So, what bots are doing now? Early ones were capable of performing only repetitive and primitive tasks. But nowadays they are getting more and more sophisticated. Machine Learning has changed the nature of bots completely: now they are able to learn from the content they are operating with, becoming more and more complicated. Contemporary “androids” are able to mimic human behavior in social networks in such an accurate way that it’s not so easy to realize whether it is a bot or not (numerous Instagram post bots demonstrate it well). Moreover, they complete data research or even trade on a financial market. Basically, researchers tend to separate two big groups of them: so-called “Good” and “Bad” bots. The first one is completely non-threatening and useful for online users. These are:
- Monitoring bots. They are used to check the availability and correct functioning of different websites and other online features
- Commercial crawlers. These bots are collecting data on behalf of digital marketing tools
- Search engine bots. This type of bots is made to extract information for search engine algorithms
- Feed fetchers. Their aim is to collect content to mobile and web applications
But, how it usually happens with technologies in the history of humanity, there are some malicious ways bots are being used. So, speaking of Bad Bots, there are different types of them:
- Impersonators. These ones are taking false identities to come down security features. They are the most common among the bad ones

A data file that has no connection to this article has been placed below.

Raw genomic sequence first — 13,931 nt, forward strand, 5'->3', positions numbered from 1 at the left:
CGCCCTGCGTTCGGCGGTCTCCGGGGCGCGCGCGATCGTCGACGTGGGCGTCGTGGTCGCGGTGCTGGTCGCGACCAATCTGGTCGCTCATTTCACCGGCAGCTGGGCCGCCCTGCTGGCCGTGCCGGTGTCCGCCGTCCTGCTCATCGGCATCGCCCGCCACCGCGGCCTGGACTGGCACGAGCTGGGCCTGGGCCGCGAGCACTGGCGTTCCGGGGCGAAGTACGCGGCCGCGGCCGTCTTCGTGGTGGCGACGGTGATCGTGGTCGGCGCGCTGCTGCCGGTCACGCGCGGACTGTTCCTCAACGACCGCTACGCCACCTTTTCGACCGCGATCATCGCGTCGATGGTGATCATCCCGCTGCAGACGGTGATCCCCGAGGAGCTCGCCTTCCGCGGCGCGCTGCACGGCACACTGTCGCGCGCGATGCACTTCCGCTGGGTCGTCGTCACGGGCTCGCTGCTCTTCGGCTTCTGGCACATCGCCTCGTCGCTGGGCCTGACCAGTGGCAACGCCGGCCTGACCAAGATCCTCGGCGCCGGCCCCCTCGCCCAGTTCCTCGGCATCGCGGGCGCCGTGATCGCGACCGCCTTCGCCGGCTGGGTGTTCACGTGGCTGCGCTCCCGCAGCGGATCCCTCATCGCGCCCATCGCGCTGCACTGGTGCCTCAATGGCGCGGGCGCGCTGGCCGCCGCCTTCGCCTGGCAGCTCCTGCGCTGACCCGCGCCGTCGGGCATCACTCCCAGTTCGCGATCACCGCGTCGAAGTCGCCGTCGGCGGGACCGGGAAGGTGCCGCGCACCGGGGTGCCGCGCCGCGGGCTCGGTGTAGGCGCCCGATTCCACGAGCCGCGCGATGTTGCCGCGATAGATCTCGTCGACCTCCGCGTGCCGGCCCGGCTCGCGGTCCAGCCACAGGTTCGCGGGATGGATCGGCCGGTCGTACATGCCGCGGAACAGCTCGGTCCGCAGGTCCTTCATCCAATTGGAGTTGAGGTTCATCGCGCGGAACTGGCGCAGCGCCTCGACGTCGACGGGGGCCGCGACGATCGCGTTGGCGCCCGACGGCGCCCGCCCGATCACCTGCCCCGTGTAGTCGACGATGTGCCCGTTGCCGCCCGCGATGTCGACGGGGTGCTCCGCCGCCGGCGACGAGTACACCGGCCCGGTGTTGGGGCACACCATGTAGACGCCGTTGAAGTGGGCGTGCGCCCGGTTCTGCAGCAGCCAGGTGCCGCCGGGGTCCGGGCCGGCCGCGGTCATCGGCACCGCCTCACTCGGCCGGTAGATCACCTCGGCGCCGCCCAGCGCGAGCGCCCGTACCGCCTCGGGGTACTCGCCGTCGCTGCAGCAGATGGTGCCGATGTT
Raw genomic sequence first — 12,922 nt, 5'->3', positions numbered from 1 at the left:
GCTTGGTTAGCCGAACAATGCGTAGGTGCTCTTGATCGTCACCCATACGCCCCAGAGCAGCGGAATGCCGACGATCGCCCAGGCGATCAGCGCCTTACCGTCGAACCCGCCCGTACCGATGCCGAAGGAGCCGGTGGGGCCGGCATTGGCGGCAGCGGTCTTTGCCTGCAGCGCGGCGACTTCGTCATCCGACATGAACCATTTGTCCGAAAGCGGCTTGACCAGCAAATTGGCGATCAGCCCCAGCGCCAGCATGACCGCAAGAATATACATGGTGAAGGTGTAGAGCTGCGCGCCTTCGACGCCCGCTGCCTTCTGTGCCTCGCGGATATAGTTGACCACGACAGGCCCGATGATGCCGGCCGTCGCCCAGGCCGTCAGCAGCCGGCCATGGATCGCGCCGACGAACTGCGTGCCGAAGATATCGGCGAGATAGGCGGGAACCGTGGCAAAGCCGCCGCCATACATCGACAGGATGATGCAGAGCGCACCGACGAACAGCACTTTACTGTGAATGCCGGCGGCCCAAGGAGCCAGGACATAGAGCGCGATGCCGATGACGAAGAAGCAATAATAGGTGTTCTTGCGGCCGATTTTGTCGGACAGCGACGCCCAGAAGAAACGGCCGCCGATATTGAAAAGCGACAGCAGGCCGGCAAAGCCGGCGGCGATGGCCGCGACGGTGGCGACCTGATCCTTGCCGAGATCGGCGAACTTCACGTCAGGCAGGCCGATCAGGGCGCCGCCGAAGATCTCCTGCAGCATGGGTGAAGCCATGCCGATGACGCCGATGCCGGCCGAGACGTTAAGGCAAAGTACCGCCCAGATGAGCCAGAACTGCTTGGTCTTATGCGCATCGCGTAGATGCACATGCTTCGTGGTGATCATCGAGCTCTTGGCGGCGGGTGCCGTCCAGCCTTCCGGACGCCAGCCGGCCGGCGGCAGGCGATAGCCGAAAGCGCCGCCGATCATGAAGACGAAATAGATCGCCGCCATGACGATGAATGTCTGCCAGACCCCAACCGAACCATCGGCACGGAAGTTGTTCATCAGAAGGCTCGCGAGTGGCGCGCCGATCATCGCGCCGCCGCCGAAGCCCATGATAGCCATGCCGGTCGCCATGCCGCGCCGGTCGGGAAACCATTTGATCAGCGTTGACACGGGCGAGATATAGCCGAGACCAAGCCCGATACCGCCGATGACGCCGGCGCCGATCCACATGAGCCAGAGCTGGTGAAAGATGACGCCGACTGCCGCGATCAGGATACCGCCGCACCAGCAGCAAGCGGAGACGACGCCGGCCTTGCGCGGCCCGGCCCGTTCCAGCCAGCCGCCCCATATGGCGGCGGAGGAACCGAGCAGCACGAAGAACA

- Scrapers. That’s the name for the bots which aim is to gain unauthorized access to content and publish it somewhere over the internet
- Spammers. the title says it all: these bots are created to propagate junk content everywhere they can. For example, have you ever noticed the strange Instagram users, who are leaving primitive and preposterous comments (“Damn!’, “Cool!”, etc.) under your posts? These are low-quality Instagram comment bots -- iconical representatives of the spammer.
- Hackers. The mentally disabled evil brothers of a monitoring bots. These guys are doing almost the same -- looking for some vulnerabilities of websites -- but in order to use it for data theft malware injection, etc.
How can I use them?
Messenger bots are to simplify your work with different services by giving a mean to do it directly through messengers (they are widely-used in Facebook Messenger and Telegram). It is a great tool to minimize the time you are usually spending on shifting from window to window or from one app to another. With the helping hand of these developments, you can get the information you need just by using keywords. The most common types of these bots are informational -- you can ask them about the weather, currency rates, etc. Also, they are widely spread among the internet-shops.